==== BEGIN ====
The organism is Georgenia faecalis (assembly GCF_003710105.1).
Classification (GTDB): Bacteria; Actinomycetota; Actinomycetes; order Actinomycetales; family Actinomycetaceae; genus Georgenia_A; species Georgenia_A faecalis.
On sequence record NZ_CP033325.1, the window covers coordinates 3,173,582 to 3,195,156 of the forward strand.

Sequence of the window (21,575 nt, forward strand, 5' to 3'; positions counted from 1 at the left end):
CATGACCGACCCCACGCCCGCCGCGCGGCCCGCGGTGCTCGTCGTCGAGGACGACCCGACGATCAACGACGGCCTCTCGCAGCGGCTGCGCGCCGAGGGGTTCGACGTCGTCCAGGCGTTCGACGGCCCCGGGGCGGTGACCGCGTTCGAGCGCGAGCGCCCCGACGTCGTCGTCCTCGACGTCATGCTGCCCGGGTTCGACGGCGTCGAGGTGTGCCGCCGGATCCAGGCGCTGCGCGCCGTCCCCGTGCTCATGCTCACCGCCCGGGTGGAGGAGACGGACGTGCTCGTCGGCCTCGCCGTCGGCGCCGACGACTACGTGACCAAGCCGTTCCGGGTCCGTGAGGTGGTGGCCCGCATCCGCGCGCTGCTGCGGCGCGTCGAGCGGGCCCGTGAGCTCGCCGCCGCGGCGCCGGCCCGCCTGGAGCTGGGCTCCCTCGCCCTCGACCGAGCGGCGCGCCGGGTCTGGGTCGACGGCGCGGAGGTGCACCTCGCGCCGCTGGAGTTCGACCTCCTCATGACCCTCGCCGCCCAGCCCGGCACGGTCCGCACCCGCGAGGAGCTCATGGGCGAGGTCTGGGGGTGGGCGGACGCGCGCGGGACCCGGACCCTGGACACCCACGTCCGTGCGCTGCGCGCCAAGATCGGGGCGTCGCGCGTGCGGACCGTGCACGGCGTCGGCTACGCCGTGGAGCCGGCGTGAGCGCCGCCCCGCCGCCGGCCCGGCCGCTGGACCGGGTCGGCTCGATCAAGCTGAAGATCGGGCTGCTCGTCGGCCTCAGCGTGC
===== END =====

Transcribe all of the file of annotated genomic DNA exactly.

The organism is Georgenia faecalis (assembly GCF_003710105.1).
Classification (GTDB): Bacteria; Actinomycetota; Actinomycetes; order Actinomycetales; family Actinomycetaceae; genus Georgenia_A; species Georgenia_A faecalis.
On sequence record NZ_CP033325.1, the window covers coordinates 3,173,582 to 3,195,156 of the forward strand.

Sequence of the window (21,575 nt, forward strand, 5' to 3'; positions counted from 1 at the left end):
CATGACCGACCCCACGCCCGCCGCGCGGCCCGCGGTGCTCGTCGTCGAGGACGACCCGACGATCAACGACGGCCTCTCGCAGCGGCTGCGCGCCGAGGGGTTCGACGTCGTCCAGGCGTTCGACGGCCCCGGGGCGGTGACCGCGTTCGAGCGCGAGCGCCCCGACGTCGTCGTCCTCGACGTCATGCTGCCCGGGTTCGACGGCGTCGAGGTGTGCCGCCGGATCCAGGCGCTGCGCGCCGTCCCCGTGCTCATGCTCACCGCCCGGGTGGAGGAGACGGACGTGCTCGTCGGCCTCGCCGTCGGCGCCGACGACTACGTGACCAAGCCGTTCCGGGTCCGTGAGGTGGTGGCCCGCATCCGCGCGCTGCTGCGGCGCGTCGAGCGGGCCCGTGAGCTCGCCGCCGCGGCGCCGGCCCGCCTGGAGCTGGGCTCCCTCGCCCTCGACCGAGCGGCGCGCCGGGTCTGGGTCGACGGCGCGGAGGTGCACCTCGCGCCGCTGGAGTTCGACCTCCTCATGACCCTCGCCGCCCAGCCCGGCACGGTCCGCACCCGCGAGGAGCTCATGGGCGAGGTCTGGGGGTGGGCGGACGCGCGCGGGACCCGGACCCTGGACACCCACGTCCGTGCGCTGCGCGCCAAGATCGGGGCGTCGCGCGTGCGGACCGTGCACGGCGTCGGCTACGCCGTGGAGCCGGCGTGAGCGCCGCCCCGCCGCCGGCCCGGCCGCTGGACCGGGTCGGCTCGATCAAGCTGAAGATCGGGCTGCTCGTCGGCCTCAGCGTGC